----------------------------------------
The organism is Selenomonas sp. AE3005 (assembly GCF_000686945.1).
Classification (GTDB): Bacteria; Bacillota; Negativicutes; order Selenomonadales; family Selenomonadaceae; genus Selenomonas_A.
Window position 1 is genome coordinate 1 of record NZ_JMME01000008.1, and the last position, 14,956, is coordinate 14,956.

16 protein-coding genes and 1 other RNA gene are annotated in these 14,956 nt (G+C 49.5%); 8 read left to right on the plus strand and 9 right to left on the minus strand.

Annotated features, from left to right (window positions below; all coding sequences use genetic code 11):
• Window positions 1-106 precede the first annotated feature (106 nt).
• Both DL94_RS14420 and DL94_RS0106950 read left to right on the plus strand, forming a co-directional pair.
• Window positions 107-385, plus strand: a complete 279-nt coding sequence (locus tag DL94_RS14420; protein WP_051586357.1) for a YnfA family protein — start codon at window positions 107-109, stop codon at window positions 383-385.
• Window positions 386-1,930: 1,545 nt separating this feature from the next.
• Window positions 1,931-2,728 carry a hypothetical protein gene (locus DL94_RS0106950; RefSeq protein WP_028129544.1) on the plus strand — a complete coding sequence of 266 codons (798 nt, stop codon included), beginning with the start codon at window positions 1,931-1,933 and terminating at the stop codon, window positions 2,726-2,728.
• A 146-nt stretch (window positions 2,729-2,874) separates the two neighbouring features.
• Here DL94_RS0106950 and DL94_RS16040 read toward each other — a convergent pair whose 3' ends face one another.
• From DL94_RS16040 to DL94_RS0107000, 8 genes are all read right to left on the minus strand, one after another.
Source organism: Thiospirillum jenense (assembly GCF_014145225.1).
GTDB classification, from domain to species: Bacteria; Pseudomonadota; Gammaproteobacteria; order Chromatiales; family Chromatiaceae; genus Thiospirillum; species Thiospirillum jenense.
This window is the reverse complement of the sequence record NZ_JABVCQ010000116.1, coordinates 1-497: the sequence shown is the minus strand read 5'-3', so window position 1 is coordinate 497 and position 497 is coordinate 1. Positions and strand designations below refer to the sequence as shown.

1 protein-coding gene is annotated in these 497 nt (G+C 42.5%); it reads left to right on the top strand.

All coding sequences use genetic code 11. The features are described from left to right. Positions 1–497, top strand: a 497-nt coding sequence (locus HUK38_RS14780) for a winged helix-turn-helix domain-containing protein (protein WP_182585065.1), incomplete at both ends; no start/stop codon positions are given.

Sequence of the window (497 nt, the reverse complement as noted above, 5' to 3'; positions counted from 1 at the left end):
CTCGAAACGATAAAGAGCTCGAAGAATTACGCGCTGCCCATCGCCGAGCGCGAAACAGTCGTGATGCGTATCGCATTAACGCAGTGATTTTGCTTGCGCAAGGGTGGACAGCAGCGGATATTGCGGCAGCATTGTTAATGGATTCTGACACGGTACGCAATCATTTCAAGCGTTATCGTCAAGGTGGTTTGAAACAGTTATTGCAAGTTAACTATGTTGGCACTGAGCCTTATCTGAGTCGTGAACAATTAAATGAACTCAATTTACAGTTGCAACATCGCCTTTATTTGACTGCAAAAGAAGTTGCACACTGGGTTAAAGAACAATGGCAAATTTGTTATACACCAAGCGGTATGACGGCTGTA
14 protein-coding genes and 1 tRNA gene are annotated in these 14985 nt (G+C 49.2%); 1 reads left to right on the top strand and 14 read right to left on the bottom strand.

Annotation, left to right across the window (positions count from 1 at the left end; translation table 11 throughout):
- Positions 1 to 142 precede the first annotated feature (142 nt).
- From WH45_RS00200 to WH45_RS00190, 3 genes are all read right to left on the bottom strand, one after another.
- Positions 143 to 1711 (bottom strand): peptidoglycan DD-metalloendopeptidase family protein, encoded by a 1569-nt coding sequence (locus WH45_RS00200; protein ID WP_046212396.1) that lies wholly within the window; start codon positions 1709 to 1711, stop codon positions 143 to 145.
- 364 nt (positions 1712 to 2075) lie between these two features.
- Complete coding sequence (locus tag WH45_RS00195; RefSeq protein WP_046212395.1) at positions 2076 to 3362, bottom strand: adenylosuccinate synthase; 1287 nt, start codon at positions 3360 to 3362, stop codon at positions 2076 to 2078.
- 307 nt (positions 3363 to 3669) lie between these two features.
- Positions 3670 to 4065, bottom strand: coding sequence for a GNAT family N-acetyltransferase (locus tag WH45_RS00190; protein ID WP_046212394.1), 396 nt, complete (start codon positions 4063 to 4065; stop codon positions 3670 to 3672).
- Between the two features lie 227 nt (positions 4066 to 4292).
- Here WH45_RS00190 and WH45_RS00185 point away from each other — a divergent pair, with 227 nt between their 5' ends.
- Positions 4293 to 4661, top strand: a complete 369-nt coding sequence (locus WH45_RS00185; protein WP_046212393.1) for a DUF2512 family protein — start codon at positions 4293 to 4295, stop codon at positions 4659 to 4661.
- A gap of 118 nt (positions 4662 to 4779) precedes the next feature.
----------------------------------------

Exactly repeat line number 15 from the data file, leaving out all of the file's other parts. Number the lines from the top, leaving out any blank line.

GTDB classification, from domain to species: Bacteria; Pseudomonadota; Gammaproteobacteria; order Chromatiales; family Chromatiaceae; genus Thiospirillum; species Thiospirillum jenense.